No more easy money at AFM, panel says

Conference concludes players will be more financially sound

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The dumb money has been flushed from the system, and going forward, the surviving players in the independent film sector will take a much more sober, financially sound approach.

That was the dominant sentiment that emerged from the American Film Market's annual Finance Conference that might well have been dubbed "The Morning After."

"There was too much easy money out there," Morgan Rector, president of Comerica Bank's Entertainment Group, said. "We had kind of our own sub-prime bubble in the film business."

With the worldwide economy just beginning to recover from a global economic recession and its accompanying credit crunch, the industry figures who assembled for two panels devoted to the state of the independent film business at the Fairmont Miramar Hotel in Santa Monica on Friday struck a cautiously optimistic note. Of course, as attorney P. John Burke, who moderated the first session, noted, the panelists could take a more sanguine view since they were themselves among the survivors who have weathered the indy film glut with strategies in place to move forward.

"All in all, we actually view what's happening as a good thing for the business," said Relativity Media founder and CEO Ryan Kavanaugh. Bad times clear out investors who aren't serious, concurred Media Rights Capital co-chief CEO Modi Wiczyk, explaining, "They bungee in and they bungee out."

Lenders have become more conservative, Jason Sklar, vp of JPMorgan's Entertainment Industries Group, observed. And both he and the Salter Group's Roy Salter made the point that where there had been 35-45 banks interested in loan syndications just a couple of years ago, that number now is down to 10-12. As a result, even a power player like DreamWorks took longer than it originally planned to line up its bank financing.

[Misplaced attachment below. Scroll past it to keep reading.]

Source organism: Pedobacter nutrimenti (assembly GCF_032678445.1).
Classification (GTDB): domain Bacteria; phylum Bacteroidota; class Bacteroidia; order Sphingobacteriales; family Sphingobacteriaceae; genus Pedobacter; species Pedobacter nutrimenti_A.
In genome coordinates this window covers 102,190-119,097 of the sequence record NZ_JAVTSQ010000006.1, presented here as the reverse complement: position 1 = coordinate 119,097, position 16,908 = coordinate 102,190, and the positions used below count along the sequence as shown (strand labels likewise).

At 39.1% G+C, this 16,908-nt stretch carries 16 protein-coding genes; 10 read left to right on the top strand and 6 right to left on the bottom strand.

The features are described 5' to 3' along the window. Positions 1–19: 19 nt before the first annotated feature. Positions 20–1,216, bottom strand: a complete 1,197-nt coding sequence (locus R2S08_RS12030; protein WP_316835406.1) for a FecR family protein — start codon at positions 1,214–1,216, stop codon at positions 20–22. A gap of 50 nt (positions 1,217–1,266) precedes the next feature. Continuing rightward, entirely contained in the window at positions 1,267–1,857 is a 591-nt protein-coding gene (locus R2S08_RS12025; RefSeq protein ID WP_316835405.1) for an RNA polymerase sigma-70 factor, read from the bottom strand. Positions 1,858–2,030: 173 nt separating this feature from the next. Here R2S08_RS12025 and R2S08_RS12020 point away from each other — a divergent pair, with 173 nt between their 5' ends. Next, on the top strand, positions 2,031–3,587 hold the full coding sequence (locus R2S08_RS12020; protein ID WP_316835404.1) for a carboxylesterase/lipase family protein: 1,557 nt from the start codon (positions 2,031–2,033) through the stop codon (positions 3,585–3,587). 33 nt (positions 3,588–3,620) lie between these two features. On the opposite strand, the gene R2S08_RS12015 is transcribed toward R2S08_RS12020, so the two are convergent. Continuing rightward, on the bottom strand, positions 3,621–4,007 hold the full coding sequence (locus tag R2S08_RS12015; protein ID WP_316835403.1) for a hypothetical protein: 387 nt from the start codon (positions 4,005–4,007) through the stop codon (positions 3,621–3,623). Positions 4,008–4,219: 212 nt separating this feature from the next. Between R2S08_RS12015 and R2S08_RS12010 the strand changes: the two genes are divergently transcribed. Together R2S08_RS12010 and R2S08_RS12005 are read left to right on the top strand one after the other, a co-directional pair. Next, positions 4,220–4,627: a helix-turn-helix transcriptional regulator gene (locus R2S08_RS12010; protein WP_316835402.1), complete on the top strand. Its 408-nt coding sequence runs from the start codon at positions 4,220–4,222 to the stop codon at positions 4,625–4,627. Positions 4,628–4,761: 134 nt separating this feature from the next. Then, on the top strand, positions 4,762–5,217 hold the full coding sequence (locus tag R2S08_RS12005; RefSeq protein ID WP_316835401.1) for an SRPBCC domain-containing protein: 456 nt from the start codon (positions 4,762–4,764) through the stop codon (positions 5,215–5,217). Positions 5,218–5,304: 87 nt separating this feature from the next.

While Sklar said, "Slate financing is a thing of the past for the time being," Rector predicted that banks will soon be under pressure to go out and start lending again.

Investment money is also beginning to come from emerging markets such as Asia and the Middle East. But Hollywood producers shouldn't expect to take the new sources of financing for a ride they way they treated previous waves of investors.

The new foreign money is "definitely smart money instead of dumb money," said Adam Leipzig, president of National Geographic Films, which is currently in business with Imagenation Abu Dhabi. "Investors are sophisticated, they understand the models, they are looking for partners with a track record and a brand that will make profits."

"Money will always come into the industry because people like being involved in the creative process," added Edward Borgerding, Abu Dhabi Media Co. CEO.

For an American indie producer, presales, tax incentives and subsidies remain the key to raising financing for a film. Seventy-five percent of a film's budget has to come from presales, tax rebates and other types of collateral, Kavanaugh said, adding that "the buyers are able to be much more selective, they are looking for product that makes financial sense."

"You still deal with the same model for presales," Hyde Park Entertainment CEO Ashok Amritraj seconded, but he also added that "foreign buyers are very keen on knowing how to market a movie."

Domestic distribution remains challenging, given the number of indie distributors that have shuttered in recent years.

"It's never been harder to secure distribution in the U.S. if you don't have it going in," Leipzig said.

Noting the importance of having distribution deals in place, Borgerding said, "Our partnerships are very focussed on distribution, getting distribution done the right way."

And while the home entertainment market remains volatile, the panelists were confident that within the next two years, as new methods of digital distribution take root, they will offset current losses in DVD revenues and possibly even grow the pie

Asked by the second panel's moderator, KPMG managing director Benson Berro, to predict what the industry will look like a year from now, CAA's Emanuel Nunez said to expect more consolidation among companies, but that stronger companies would emerge as a result.

Joked Armitraj, "I'm just preparing for the end of the world in 2012."

Describing them as "nice tailwinds," Morgan cited several positive factors: Exchange rates are currently working in the favor of American producers; there is now less product with which to compete; talent costs have come down; and there are more opportunities for tax advantages.